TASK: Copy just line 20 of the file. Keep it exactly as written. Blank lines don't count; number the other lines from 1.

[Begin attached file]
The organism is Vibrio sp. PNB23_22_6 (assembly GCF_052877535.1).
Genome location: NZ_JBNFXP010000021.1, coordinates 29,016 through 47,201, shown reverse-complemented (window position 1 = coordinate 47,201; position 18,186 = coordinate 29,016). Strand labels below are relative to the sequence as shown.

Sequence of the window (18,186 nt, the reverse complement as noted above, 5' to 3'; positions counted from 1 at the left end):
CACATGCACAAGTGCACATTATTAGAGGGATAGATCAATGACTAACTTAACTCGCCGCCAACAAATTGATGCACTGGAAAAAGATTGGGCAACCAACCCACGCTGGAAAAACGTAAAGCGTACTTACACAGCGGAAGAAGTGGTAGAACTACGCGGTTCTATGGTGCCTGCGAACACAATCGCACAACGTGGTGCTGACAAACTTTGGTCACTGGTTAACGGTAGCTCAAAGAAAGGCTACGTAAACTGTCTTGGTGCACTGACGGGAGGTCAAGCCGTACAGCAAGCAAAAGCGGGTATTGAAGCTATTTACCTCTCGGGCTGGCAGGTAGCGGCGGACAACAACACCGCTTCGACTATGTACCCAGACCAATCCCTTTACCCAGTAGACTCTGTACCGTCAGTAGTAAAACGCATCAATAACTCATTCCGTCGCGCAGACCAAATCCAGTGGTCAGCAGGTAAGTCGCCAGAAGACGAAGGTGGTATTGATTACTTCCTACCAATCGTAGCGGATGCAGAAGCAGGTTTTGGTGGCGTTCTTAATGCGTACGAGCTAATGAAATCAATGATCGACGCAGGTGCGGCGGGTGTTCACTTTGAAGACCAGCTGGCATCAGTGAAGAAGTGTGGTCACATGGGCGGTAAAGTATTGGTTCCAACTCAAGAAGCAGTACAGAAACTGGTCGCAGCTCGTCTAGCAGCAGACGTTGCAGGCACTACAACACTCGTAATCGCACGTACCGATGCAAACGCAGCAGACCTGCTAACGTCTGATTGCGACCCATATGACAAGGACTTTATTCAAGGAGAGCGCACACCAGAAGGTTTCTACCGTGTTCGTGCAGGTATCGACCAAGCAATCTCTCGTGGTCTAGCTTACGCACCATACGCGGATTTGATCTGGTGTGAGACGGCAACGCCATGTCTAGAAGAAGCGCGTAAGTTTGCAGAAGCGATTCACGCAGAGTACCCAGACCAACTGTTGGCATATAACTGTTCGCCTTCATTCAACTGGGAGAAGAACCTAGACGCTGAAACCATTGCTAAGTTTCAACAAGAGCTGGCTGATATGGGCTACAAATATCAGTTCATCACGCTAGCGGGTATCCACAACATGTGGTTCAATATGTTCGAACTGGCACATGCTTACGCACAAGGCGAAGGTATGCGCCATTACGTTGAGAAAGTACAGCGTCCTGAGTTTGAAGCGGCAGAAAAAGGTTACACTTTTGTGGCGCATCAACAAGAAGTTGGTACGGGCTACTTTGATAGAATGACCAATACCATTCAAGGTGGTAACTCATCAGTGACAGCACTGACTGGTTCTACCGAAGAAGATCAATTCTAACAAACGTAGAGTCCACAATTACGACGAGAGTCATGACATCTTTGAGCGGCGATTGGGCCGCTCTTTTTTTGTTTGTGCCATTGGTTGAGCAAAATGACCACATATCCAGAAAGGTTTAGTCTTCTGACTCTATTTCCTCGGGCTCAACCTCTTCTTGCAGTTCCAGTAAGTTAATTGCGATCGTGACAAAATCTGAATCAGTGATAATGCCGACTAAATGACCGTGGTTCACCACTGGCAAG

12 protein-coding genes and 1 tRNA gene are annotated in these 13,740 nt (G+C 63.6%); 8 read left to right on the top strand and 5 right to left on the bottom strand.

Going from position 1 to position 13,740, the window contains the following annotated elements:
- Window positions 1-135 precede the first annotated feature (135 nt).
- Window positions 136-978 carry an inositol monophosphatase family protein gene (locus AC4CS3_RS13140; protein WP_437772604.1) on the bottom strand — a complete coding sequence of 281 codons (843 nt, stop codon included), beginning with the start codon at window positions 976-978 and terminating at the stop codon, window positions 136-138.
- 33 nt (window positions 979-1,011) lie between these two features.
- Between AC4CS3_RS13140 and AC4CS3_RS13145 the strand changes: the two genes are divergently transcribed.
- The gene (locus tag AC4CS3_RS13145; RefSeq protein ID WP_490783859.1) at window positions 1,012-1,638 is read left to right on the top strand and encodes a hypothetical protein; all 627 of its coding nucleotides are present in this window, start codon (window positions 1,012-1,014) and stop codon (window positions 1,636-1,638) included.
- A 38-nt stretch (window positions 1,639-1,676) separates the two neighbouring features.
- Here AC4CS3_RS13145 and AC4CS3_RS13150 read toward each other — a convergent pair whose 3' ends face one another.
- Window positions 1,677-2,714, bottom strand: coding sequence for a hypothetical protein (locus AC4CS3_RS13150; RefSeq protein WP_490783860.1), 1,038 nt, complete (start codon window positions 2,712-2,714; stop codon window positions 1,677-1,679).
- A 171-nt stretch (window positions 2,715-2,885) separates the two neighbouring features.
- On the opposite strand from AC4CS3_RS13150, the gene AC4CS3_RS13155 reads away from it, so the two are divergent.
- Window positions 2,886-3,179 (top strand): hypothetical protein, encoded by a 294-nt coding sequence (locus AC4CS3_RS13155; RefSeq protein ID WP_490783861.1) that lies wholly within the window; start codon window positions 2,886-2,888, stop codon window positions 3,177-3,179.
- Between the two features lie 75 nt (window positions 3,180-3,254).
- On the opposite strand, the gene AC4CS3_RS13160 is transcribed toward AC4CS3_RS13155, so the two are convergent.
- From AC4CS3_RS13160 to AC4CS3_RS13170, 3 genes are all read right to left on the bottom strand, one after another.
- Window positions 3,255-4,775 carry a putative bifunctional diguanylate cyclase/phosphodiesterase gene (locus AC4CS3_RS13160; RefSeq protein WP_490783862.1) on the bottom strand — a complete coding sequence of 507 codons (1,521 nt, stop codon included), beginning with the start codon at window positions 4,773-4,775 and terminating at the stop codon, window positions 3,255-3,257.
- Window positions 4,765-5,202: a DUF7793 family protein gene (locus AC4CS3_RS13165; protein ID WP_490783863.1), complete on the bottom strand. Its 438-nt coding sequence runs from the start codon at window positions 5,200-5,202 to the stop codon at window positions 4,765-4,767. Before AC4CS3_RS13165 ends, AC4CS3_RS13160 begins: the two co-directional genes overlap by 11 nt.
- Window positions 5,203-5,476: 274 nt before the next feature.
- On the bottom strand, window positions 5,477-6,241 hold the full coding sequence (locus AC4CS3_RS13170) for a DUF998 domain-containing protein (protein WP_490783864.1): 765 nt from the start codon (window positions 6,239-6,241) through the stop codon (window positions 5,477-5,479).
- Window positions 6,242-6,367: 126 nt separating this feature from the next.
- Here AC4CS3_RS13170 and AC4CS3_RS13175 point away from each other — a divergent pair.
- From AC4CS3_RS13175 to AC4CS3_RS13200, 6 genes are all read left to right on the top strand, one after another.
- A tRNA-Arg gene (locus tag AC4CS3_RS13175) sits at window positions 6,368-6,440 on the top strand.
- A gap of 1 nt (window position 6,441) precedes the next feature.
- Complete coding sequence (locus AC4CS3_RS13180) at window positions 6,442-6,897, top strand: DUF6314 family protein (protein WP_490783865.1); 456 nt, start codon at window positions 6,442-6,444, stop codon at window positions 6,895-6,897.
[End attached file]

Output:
- From AC4CS3_RS13160 to AC4CS3_RS13170, 3 genes are all read right to left on the bottom strand, one after another.